March, 22nd 2021
CIO Private Wealth Management
CIO Asset Managment
The U.S. economy currently experiences a “sugar rush”. Despite scientific skepticism, there is a widespread belief that eating sweets leads to short-lived hyperactivity. A phenomenon often referred to as Sugar Rush. Several economists have used this expression lately to describe the economic situation in the United States where some short-lived hyperactivity is expected in the coming months. The main drivers to this hyperactivity are the USD 1.9 trillion Biden stimulus program and the forced savings during the Covid-19 crisis (USD 1.85 trillion) which are going to flow back in the economy when it reopens. Economic growth in Europe will also accelerate, but at a slower pace as the more successful vaccination policy in the U.S. allows a faster reopening of the economy there than in Europe. Recently, the FED has increased its projections and now believes that the U.S. real GDP will grow by 6.5% in 2021 (December 2020 projection: 4.2%), by 3.3% in 2022 and by 2.2% in 2023.
Our clients ask us how inflation will develop under this scenario. We believe that inflation in the U.S will increase sharply in 2021 but will then fall in 2022 and beyond (see Exhibit 1). Don’t forget, it is a short-lived Sugar Rush. As a result of higher inflation, the yield curve is steepening. We increased our yield expectations for 10-year interest rates in the U.S. from 1.8% to 2.0% at the end of 2021.
The risks to these forecasts are clearly on the upside as the ECB and the FED have both announced in March 2021 that they will continue their expansionary monetary policies. The ECB has declared on March 11 to conduct asset purchases at a significant higher pace, and the FED stated on March 17, that it will continue to increase its holdings of securities by USD 120 billion per month despite an improved growth outlook and falling unemployment rates. The consensus among (most) politicians is that it is better to do too much than too little, a lesson learned after the global financial crisis in 2008. Larry Summers expects that the economy possibly overheats due to expansionary monetary and fiscal policies and that inflation could increase to levels not seen in a generation. While this is not our main forecast, the risk to real GDP growth, inflation and interest rates is clearly on the upside and not the downside.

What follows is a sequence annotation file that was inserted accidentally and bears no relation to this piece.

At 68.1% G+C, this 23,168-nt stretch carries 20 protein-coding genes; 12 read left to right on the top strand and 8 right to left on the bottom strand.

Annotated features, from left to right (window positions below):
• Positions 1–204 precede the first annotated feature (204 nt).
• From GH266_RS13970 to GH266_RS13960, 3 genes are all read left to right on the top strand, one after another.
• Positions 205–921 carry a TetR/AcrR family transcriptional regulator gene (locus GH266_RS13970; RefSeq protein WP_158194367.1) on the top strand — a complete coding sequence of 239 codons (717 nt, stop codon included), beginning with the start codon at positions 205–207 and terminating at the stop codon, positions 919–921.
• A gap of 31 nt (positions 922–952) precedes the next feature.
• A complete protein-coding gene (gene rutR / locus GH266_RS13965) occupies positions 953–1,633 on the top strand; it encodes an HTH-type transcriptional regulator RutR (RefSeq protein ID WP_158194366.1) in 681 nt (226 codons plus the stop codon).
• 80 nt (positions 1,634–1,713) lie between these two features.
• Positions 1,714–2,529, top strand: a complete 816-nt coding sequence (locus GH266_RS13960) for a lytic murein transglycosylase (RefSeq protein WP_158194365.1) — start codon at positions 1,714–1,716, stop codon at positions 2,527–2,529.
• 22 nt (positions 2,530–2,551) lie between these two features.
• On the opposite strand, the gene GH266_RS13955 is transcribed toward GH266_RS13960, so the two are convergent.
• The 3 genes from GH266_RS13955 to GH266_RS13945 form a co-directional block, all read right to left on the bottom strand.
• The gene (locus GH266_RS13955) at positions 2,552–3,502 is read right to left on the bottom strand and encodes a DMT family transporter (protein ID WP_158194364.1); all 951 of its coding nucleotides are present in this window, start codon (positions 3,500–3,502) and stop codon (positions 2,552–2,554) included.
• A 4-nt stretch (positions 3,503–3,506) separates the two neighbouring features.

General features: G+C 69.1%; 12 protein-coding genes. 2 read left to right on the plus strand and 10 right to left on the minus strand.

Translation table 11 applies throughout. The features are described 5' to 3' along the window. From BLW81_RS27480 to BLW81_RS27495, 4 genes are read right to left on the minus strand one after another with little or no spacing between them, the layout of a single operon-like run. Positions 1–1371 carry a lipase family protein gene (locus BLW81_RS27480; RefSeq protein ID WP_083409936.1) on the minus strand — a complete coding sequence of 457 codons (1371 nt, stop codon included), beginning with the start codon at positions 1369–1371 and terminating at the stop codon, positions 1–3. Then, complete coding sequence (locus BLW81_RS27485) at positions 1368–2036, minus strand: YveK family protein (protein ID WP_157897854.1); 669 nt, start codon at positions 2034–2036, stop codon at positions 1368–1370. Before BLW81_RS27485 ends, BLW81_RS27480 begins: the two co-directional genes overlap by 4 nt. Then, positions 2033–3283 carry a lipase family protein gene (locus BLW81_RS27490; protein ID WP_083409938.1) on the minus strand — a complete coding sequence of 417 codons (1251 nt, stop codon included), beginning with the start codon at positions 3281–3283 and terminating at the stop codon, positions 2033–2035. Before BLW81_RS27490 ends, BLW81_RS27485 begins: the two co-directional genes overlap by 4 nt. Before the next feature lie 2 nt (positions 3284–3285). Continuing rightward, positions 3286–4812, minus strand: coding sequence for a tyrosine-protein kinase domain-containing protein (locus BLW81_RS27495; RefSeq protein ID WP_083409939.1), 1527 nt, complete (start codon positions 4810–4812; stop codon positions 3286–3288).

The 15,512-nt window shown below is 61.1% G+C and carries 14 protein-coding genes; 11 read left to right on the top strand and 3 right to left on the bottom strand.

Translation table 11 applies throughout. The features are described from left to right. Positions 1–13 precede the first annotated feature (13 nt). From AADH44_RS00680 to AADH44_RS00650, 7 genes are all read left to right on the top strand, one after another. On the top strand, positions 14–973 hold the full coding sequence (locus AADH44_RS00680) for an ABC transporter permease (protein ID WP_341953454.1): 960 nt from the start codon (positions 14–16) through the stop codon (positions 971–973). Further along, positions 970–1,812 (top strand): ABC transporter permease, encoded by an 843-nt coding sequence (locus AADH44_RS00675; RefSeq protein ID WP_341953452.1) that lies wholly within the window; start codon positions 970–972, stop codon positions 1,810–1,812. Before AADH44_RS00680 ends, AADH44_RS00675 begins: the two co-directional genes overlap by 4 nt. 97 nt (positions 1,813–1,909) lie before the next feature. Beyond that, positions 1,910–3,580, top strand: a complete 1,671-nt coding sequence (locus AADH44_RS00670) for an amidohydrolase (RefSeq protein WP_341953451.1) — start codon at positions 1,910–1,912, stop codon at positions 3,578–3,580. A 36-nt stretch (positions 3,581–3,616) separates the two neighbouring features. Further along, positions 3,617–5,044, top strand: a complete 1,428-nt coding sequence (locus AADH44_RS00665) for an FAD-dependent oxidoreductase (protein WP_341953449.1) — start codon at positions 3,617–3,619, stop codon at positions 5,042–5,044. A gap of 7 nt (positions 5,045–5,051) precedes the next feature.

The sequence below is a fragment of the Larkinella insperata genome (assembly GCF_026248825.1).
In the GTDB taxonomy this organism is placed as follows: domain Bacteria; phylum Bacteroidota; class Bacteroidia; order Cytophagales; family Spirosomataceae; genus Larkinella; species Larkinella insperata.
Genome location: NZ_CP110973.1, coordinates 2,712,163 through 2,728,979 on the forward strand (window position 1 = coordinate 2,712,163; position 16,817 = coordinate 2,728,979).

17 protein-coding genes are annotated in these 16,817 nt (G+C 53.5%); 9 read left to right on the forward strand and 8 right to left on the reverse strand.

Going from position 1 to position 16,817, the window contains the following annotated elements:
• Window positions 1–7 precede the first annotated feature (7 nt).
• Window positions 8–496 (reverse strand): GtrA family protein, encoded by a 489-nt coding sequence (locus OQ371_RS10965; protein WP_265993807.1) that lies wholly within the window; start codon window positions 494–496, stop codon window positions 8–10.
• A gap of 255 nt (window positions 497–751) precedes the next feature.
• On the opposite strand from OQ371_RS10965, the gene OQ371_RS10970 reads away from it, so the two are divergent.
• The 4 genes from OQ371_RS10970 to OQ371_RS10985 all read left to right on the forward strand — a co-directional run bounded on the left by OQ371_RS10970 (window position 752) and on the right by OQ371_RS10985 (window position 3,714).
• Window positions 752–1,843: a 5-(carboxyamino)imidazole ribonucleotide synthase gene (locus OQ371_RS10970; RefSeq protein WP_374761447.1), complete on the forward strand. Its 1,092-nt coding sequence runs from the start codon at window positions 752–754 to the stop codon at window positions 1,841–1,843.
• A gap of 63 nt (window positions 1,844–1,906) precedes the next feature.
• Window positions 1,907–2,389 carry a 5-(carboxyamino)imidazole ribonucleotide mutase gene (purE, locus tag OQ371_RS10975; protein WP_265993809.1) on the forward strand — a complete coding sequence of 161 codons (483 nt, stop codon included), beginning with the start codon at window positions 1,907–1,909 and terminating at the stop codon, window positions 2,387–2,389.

The implications of these forecasts to our investment strategy are as follows:
- Avoid so-called hyper growth names, i.e. overvalued growth stocks which will continue to suffer from increasing yields. Hyper growth stocks are priced for perfection and will fall substantially when yields increase further. But the main risk to hyper growth stocks are the excessive valuations not the increase in yields.
- Duration risks1) will not pay off. Within fixed income, we prefer high yield bonds which will most likely benefit from the macroeconomic outlook described above.
- We still prefer cyclicals over defensives. However, this trend will come to an end soon. Internally, we started to discuss when it is time to accumulate defensive consumer stocks with exceptional brands which are neglected as investors concentrate on growth. We prefer an anticyclical investment style. It is better to be too early than too late.
- Within financials, we like insurance companies with increasing free cash flows from operating activities.
- Emerging markets suffer when investors allocate capital back to the United States – allured by higher interest rates. We see substantial risks in China where equity markets are no longer cheap and where growth – unlike in the developed world – has most likely peaked already
1) The duration risk describes the risk of price losses on bonds due to interest rate rises.
2) Source: Refinitiv Datastream, as of 15.03.2021; 1y. forward contracts: forward contracts with a one-year term (example: 3Y1Y = forward contract starting in three years with a term of one year)